atonement, CS Lewis, forgiveness, hurt, Jesus Christ, sin, wholeness
Then comes the real shock. Among the Jews there suddenly turns up a man who goes about talking as if He was God. He claims to forgive sins. He says He has always existed. He says He is coming to judge the world at the end of time. Now let us get this clear. Among Pantheists, like the Indians, anyone might say that he was a part of God, or one with God: there would be nothing very odd about it.
But this man, since He was a Jew, could not mean that kind of God. [Because] God, in their language, meant the Being outside the world Who had made it and was infinitely different from anything else.
And when you have grasped that, you will see that what this man said was, quite simply, the most shocking thing that has ever been uttered by human lips.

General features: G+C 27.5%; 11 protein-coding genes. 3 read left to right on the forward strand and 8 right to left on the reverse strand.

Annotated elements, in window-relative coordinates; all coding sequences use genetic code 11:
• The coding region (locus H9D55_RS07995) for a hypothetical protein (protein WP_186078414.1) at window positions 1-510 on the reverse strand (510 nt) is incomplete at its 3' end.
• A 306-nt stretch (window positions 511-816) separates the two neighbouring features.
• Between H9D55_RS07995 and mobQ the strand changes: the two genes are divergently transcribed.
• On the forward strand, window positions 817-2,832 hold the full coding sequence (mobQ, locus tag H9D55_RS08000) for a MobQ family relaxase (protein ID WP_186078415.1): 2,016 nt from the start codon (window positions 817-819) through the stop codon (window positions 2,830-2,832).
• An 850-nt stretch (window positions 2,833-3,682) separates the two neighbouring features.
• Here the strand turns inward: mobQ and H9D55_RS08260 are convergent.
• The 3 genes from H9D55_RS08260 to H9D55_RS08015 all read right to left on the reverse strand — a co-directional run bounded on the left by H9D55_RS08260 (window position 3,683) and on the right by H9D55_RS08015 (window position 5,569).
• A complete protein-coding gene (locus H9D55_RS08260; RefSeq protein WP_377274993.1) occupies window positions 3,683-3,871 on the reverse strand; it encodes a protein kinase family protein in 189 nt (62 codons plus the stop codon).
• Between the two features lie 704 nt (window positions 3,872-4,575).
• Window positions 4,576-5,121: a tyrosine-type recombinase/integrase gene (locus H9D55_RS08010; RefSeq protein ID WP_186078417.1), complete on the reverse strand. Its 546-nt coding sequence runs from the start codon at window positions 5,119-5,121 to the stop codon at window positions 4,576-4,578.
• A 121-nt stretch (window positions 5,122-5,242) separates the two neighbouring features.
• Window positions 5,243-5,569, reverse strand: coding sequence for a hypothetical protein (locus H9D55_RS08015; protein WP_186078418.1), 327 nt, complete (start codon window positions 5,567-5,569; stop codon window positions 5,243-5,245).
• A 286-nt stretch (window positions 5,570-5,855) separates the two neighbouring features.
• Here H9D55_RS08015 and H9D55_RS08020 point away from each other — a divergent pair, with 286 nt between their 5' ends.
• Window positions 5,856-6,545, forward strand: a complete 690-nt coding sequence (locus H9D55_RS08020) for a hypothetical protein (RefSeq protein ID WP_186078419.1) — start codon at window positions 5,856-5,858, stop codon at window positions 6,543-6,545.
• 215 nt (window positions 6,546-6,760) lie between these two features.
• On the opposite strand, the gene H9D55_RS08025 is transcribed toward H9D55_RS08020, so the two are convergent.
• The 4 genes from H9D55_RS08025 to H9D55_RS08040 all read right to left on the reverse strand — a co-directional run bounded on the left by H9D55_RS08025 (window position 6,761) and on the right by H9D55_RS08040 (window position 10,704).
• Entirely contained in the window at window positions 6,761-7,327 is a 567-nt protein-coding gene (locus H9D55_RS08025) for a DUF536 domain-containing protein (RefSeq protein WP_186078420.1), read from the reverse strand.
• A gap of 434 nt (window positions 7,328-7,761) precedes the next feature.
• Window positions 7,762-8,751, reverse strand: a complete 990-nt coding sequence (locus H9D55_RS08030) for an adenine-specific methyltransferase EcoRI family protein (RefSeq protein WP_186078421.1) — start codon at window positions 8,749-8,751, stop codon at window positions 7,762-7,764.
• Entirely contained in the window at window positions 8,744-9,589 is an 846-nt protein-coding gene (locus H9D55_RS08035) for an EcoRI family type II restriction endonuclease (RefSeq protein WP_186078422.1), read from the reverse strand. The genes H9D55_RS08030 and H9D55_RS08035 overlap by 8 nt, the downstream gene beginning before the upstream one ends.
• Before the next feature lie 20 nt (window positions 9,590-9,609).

One part of the claim tends to slip past us unnoticed because we have heard it so
often that we no longer see what it amounts to:
… the claim to forgive sins: any sins. Now unless the speaker is God, this is really so preposterous as to be comic.
Yet this is what Jesus did.
He told people that their sins were forgiven, and never waited to consult all the other people whom their sins had undoubtedly injured.
He unhesitatingly behaved as if He was the party chiefly concerned, the person chiefly offended in all offences.
This makes sense only if He really was the God whose laws are broken and whose love is wounded in every sin.
God does care. He cares so much that he came among us in human flesh.
- C S Lewis